Stingray – 34. A Nut For Marineville

A Nut For Marineville is another one of those cases where, on paper at least, we should be set up for a solid gold episode: Gerry and Sylvia Anderson themselves have made an unprecedented return to scripting the show themselves for the first time since the pilot episode; the story is a race against time to defend Marineville from the most formiddable threat it’s ever faced; and a new guest star in the vein of fabulous boffin characters such as Supercar’s Doctor Beaker, or Professor Mattic from Fireball XL5. A return to the ingredients which launched Stingray and Supermarionation’s overarching pedigree for action and memorable characters… surely? Or, despite supervising the scripts for the entire series, have the show’s creators gotten a little rusty on the basics of putting a story like this together?

Stingray – 33. The Cool Cave Man

Directed by Alan Pattillo Teleplay by Alan Fennell First UK Broadcast – 31st January 1965 The Cool Cave Man – not The Cool Caveman or The Cool Cave Men or The Cool Cavemen but The Cool Cave Man. And certainly not The Fancy Dress Party which was the title on the original script for thisContinue reading “Stingray – 33. The Cool Cave Man”

Stingray – 32. Rescue From The Skies

Troy Tempest thunders down the snowy Alps at 80 mph. At the bottom of the mountain, his beloved super-submarine, Stingray, has inadvertantly caused a major disaster in the middle of an icy lake. The collision with a tourist yacht full of executives from the Swiss flooring industry had come as a result of Phones enjoying a particularly indulgent liquid lunch. Marina had put out a distress call over the radio through a combination of frantic tapping and holding the microphone out the window to pick up the cries of drowning middle managers clutching the latest in luxury vinyl plank technology which wasn’t as waterproof as they had claimed. Troy was approaching the scene fast, navigating the difficult slalom using all his rusty but surprisingly useful WASP winter sports training. But there was one challenge left for Captain Tempest – the unthinkable 200 metre jump from a 30 degree ramp which would launch him clear of the mountain, over the water, and towards his stricken crew… hang on a minute…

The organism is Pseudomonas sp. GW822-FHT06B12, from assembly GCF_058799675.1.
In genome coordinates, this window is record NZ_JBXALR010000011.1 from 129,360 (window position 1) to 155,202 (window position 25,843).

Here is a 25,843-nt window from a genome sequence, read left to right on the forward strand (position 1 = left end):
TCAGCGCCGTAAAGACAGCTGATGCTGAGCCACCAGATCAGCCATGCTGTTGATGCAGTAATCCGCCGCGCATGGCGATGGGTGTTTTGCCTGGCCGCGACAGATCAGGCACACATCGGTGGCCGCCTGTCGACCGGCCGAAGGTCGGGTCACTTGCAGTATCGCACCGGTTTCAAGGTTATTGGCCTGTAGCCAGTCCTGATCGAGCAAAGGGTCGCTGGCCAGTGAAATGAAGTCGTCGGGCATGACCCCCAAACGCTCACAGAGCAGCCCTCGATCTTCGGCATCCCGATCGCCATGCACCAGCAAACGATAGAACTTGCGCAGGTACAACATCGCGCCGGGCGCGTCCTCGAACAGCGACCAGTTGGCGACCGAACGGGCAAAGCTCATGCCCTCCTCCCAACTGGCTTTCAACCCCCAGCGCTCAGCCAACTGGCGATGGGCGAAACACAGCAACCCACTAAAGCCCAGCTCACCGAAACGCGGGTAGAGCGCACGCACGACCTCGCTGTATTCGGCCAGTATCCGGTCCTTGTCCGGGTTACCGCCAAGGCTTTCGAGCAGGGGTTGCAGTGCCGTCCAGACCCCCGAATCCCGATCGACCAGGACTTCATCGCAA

Stingray – 31. Tune of Danger

A jazz band and a forest fire… I think it’s fair to say those are not your typical ingredients for a Stingray story. Yet, here we are. There’s a real sense that, at this point in the series’ production, anything is possible. The writers have such a strong grasp on the characters, and the directors and producers are running such a well-oiled machine that no challenge seems beyond the AP Films team. Why not have some fun and push the boat (or submarine) out? We had our pop parody a couple of weeks back with Titan Goes Pop, it’s time to counter that with some jazz. Of course a show about a super submarine needs TWO musical episodes! And, as commented upon in last week’s review, while the flames were hotting up on Tune of Danger’s shooting stage, David Elliott was next door chucking water around to create the epic storm scenes of Set Sail For Adventure. This is going to sound unbearably corny, but never has it been more true to say… anything can happen in the next half hour. There, I’ve said it. If I say it again I give you my full permission to ram a sting missile up my ocean door.